24. ^ "Bengals' Chris Henry Arrested in Florida on Gun Charges". Archived from the original on November 9, 2006.
  25. ^ a b "NFL notes: Bengals' Henry heads to jail, may face NFL sanction". USA Today. Associated Press. January 25, 2007. Retrieved December 17, 2009.
  26. ^ "Notes: Welbourn retires; NFL meetings continue in L.A.; Plaxico speaks; Henry pleads". USA Today. Associated Press. June 16, 2006. Retrieved December 17, 2009.
  27. ^ WR Henry arrested on DUI charge Archived June 28, 2006, at the Wayback Machine. The Cincinnati Enquirer
  28. ^ "NFL suspends Henry for 2 games". ESPN. October 6, 2006. Retrieved August 21, 2019.
  29. ^ Curnutte, Mark (October 25, 2007). "Henry practices with team". Retrieved December 17, 2009.
  30. ^ Gettys, Travis (November 8, 2007). "Bengals' Henry Threatened Valet Attendant, Police Say". WLWT. Archived from the original on July 4, 2008. Retrieved December 17, 2009.
  31. ^ "Chris Henry Released From Jail". WKRC. April 4, 2008. Archived from the original on July 19, 2009. Retrieved December 17, 2009.
  32. ^ "Police confirm Bengals WR Chris Henry is dead". NBC Sports. December 17, 2009. Archived from the original on October 7, 2012. Retrieved December 17, 2009.
  33. ^ Chris Henry Dead: Killed In Truck Incident, Domestic Dispute
  34. ^ Wootson, Cleve Jr.; Portillo, Ely (December 17, 2009). "NFL wide receiver Henry dies after Charlotte wreck". The Charlotte Observer. Archived from the original on February 6, 2010. Retrieved December 17, 2009.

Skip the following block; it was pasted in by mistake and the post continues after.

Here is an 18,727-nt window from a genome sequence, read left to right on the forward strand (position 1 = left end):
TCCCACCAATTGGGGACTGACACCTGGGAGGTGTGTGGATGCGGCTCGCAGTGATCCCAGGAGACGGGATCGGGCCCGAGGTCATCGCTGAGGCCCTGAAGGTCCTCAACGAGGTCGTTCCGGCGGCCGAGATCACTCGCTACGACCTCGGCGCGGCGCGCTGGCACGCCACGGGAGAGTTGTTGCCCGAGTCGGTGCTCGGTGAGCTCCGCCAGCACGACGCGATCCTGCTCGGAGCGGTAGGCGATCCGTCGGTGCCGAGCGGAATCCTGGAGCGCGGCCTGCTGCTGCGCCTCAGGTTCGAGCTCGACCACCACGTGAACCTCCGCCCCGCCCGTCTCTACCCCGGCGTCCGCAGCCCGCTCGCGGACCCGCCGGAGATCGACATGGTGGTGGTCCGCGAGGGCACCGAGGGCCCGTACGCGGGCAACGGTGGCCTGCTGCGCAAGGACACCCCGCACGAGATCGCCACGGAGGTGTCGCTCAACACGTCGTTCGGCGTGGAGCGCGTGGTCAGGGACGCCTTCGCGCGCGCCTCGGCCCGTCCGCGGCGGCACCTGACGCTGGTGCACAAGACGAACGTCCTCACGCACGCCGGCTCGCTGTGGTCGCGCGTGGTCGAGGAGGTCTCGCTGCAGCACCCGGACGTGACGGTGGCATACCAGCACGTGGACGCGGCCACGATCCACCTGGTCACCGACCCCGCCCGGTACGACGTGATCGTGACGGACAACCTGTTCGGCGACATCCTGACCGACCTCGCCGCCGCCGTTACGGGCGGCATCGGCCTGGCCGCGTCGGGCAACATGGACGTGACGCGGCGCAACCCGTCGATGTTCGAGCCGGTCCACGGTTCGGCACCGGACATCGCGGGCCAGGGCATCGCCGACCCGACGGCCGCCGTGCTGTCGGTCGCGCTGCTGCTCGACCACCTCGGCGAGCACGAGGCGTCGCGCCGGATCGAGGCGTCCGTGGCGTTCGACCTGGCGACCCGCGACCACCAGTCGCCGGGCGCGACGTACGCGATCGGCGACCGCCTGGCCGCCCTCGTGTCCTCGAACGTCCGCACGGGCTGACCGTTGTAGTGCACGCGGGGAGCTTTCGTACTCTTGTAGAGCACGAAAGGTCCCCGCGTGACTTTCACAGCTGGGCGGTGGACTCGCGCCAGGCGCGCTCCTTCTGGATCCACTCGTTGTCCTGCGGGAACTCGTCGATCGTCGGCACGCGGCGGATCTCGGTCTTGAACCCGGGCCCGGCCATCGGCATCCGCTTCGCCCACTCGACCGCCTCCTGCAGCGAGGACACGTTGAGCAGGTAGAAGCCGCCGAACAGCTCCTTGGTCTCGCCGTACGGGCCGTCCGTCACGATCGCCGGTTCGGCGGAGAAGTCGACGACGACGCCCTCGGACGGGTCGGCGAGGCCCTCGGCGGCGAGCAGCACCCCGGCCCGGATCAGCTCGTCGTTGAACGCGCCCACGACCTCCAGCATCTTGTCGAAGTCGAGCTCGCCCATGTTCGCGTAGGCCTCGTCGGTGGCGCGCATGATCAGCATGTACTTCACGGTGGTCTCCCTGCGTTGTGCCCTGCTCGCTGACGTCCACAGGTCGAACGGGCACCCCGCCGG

35. ^ "Police still investigating Henry's death". December 18, 2009.
  36. ^ Loleini Tonga, Chris Henry's Fiancee, Will NOT Be Charged In His Death
  37. ^ a b Writer, Associated Press, By MIKE CRANSTON, AP Sports (June 8, 2010). "No alcohol found in Henry's system after his death". WCPO. Archived from the original on September 29, 2017. Retrieved September 29, 2017.{{cite news}}: CS1 maint: multiple names: authors list (link)
  38. ^ "Bengals coach: Henry 'beacon of hope' before death -". Retrieved September 29, 2017.
  39. ^ Video on YouTube
  40. ^ a b Ken Belson and Benjamin Mueller (June 20, 2023). "Collective Force of Head Hits, Not Just the Number of Them, Increases Odds of C.T.E. The largest study of chronic traumatic encephalopathy to date found that the cumulative force of head hits absorbed by players in their careers is the best predictor of future brain disease". The New York Times. Retrieved July 2, 2023.
  41. ^ Chris Henry data sound football alarm, ESPN. com, Johnette Howard, June 29, 2010.
  42. ^ "The driving force behind Chronic Traumatic Encephalopathy (CTE)". Concussion Legacy Foundation. Retrieved July 2, 2023.
  43. ^ Zucchino, David (November 25, 2010). "Lost life revives four others". Los Angeles Times.
  44. ^ Salvador, Joseph (June 7, 2022). "Ohio State Offers Son of Former NFL Wide Receiver Chris Henry". Sports Illustrated. Sports Illustrated.

External links[edit]